Football Head Injuries: A Follow-Up

I’ve previously blogged about the prospect of football helmet manufacturers facing product liability lawsuits for design defects in their helmets and the resulting brain injuries that occur.
This week came news that former NFL lineman Ralph Wenzel has filed a Worker’s Compensation claim that says head injuries he sustained in the course of his NFL career are responsible for his present-day dementia.
Of course, a Worker’s Compensation claim for football head injuries is recourse that is only available to former professional football players, not to college or high school players who sustained brain injuries while playing for fun, rather than as part of their “job” or “work.” But even though these Worker’s Compensation claims are available only to the tiny fraction of football players who played professionally, the consequences could be enormous. The potential liability faced by the NFL in Worker’s Compensation claims relating to head injuries could be $100 million or more. Liability of that scale is big enough to force even a multi-billion dollar empire like the NFL to consider its rules and regulations regarding concussions and other head injuries. Football fans might even see the three point stance abolished as a result!
Worker’s Compensation pre-emption means that former pro football players cannot sue their former teams directly for brain injuries they sustained from their playing (they can however maintain product liability actions against the helmet manufacturers). High schools and colleges need to be alert to the prospect of this kind of litigation because their players are “students,” not “workers,” and Worker’s Compensation laws do not prove a bar to suing them directly. High school and college programs could therefore face even greater liability than the NFL.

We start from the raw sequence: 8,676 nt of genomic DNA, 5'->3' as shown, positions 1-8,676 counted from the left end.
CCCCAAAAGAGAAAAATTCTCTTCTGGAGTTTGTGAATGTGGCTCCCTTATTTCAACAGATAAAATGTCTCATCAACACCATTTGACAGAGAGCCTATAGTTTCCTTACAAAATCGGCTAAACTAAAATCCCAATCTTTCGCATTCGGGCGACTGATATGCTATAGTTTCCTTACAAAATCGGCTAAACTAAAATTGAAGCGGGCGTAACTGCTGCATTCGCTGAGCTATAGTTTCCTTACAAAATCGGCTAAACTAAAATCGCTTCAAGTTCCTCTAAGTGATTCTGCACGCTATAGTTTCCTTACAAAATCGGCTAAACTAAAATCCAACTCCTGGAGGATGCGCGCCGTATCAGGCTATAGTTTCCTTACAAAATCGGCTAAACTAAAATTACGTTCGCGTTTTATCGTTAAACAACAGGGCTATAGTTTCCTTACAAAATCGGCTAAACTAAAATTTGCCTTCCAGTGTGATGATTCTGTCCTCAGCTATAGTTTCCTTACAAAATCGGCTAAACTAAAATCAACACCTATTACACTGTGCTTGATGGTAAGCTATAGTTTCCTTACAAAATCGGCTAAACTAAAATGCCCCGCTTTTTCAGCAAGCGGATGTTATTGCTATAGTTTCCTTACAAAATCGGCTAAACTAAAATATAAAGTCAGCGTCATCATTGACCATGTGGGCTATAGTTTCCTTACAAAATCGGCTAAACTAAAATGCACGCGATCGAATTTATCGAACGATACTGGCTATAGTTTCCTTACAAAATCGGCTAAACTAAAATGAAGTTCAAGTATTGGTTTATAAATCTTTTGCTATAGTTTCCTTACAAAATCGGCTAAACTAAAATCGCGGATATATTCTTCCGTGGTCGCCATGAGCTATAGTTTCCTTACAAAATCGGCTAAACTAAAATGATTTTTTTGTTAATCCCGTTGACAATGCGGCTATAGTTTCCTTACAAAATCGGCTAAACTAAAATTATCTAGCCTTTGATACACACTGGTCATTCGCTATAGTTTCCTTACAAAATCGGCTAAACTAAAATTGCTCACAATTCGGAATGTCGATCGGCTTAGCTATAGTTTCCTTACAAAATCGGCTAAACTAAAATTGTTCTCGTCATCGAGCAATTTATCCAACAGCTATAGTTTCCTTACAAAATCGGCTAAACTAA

It is a startling realization, but legal liability for brain injuries might fundamentally alter the rules of football and transform it place in our culture.
My guess, however, is that the NFL lobbies the California legislature to change the law with regards to football players.

If you know someone who has suffered a head or brain injury as a result of a defective product, such as a football helmet, and who requires the services of a Boston personal injury attorney, call The Law Office of Alan H. Crede to arrange a free in-person consultation.